The Office of the Comptroller of the Currency's proposed rules heightening standards around risk governance reinforces the importance of a bank's risk management culture.
Forcing banks to establish a framework for risk governance will not by itself be a sufficient inducement for banks to adopt a "fortress" risk management mentality where in all areas of the company, risk management is everyone's business. Effective risk governance practices are no doubt essential to robust risk management.
However, the quality of the infrastructure used to take risks must also be part of the evaluation process. Rather than just meeting the requirements of yet another set of regulations, banks should build capabilities that comprehensively assess the quality of their risk management processes and tie that performance to strategic business goals. Likewise, the regulatory community should take this opportunity to create a risk management quality rating that may be used in examinations and deposit insurance pricing.
Strong risk governance lays the groundwork for promoting the long-term viability of an institution. While risk governance is a necessary condition for long-term performance, the quality of the bank's risk infrastructure (i.e., the processes and controls, policies, analytics, reporting, underwriting and portfolio management activities) is a sufficient condition for staying power of the organization. Both aspects of risk management, however, are not easy to pin down and standard risk control assessment practices do not satisfactorily address this concern.
A consistent theme from examiners asked to opine on a bank's desire to grow a particular business is that risk infrastructure needs to be in place ahead of growth. But, beyond speaking with staff and looking over reports, how do regulators and banks really know what's under the risk management hood?
Once, as a relatively new senior risk officer, I was asked to give an opinion about the quality of the bank to take risk relative to its risk profile.
I used a method I had previously developed to conduct the assessment. Using a simple 2x2 table with quality of risk infrastructure (labeled Low or High) against level of risk (Low or High), I created four possible outcomes of risk infrastructure and risk profile. Institutions with highly evolved risk infrastructure that pursued higher levels of risk were designated as "Risk Leaders". By contrast I called banks that had poor risk infrastructure, but were already taking high levels of risk "Market Leaders" an attempt not to offend senior management with a more apt description sure to incite hostility. This particular bank was in the market leader quadrant based on a couple of months of informal observation and review of existing risk assessment documents. When I disclosed this to its executives, I was, unsurprisingly, asked not to come back to the executive committee without having more facts.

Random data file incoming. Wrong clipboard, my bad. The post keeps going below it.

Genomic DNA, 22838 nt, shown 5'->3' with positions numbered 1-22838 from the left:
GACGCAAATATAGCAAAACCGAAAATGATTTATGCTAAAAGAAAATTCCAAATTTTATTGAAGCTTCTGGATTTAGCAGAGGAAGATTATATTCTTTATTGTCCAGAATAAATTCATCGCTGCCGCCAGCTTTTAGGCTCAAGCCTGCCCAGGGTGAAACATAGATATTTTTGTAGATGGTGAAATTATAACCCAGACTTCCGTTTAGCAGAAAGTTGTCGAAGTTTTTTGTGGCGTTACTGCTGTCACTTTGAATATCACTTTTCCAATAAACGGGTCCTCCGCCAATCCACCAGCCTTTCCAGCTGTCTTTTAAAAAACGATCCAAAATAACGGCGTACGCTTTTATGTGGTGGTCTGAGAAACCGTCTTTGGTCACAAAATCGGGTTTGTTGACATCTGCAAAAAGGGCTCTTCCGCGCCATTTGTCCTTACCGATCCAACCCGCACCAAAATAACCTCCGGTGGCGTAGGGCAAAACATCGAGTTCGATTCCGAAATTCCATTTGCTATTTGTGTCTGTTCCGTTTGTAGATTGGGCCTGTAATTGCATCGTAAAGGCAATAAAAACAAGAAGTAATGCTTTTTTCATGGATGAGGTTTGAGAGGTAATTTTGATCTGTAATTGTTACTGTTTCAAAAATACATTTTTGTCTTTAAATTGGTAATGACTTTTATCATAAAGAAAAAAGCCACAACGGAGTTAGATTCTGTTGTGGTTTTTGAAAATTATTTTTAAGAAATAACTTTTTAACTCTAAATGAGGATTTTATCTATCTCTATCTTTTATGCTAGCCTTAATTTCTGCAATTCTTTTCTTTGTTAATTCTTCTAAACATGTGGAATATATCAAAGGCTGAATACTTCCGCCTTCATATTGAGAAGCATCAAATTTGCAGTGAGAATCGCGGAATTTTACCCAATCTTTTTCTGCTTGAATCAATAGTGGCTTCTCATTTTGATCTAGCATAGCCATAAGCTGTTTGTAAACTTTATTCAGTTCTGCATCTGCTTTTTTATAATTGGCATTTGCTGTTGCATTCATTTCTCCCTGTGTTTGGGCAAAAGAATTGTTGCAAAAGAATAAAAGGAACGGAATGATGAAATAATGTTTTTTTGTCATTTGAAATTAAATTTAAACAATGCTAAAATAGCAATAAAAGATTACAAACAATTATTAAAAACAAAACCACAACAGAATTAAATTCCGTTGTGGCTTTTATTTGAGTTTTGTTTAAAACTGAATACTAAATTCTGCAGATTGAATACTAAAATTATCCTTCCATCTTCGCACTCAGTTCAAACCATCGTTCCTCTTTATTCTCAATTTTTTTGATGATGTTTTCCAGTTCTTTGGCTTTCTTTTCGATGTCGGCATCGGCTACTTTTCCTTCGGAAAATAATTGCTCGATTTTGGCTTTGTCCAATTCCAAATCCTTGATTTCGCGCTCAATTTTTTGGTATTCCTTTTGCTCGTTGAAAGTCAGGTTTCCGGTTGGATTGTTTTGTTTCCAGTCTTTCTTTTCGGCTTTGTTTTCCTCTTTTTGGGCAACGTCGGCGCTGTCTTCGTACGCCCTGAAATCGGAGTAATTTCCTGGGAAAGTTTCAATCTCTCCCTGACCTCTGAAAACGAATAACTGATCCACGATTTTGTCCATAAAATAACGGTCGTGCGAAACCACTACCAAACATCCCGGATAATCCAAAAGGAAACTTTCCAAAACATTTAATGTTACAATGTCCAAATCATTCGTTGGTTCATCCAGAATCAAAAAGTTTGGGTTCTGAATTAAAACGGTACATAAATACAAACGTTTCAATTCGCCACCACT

This request inspired me to work with the bank's risk organization to construct an assessment tool that assigned ratings to each component of the risk management process, starting with risk governance all the way down to data quality and everything in between. Although not statistically-based, this analysis allowed the bank to have a better understanding of the quality of their risk management practices and track changes over time in a structured fashion.
Part of the exercise was aimed at tying risk infrastructure scores for each business unit to their strategic objectives. So, for example, if a business unit planned on expanding into a new product in the next year but had a risk infrastructure score that was only average, it would be precluded from doing so until it had addressed the deficiencies giving rise to the poor score in the first place.
Taking this concept further, regulators should establish a bank risk infrastructure index that allows them to monitor important shifts in risk governance, processes and activities over time as well as across peer institutions. It could further be used in determining a bank's Camels supervisory rating and, in turn, to differentially price deposit insurance.
The risk index would reinforce the OCC's proposal for strengthening bank risk governance, but would go a step farther by putting more structure behind how we assess the quality of risk management. Not everything can be distilled to a single number and sometimes we overreach in our attempt to quantify as much as possible. Nevertheless, the regulatory community and banks would both be better off putting in place capabilities that better rate the quality and effectiveness of their risk management practices.
Clifford Rossi is the Professor-of-the-Practice at the Robert H. Smith School of Business at the University of Maryland and a Principal in Chesapeake Risk Advisors LLC.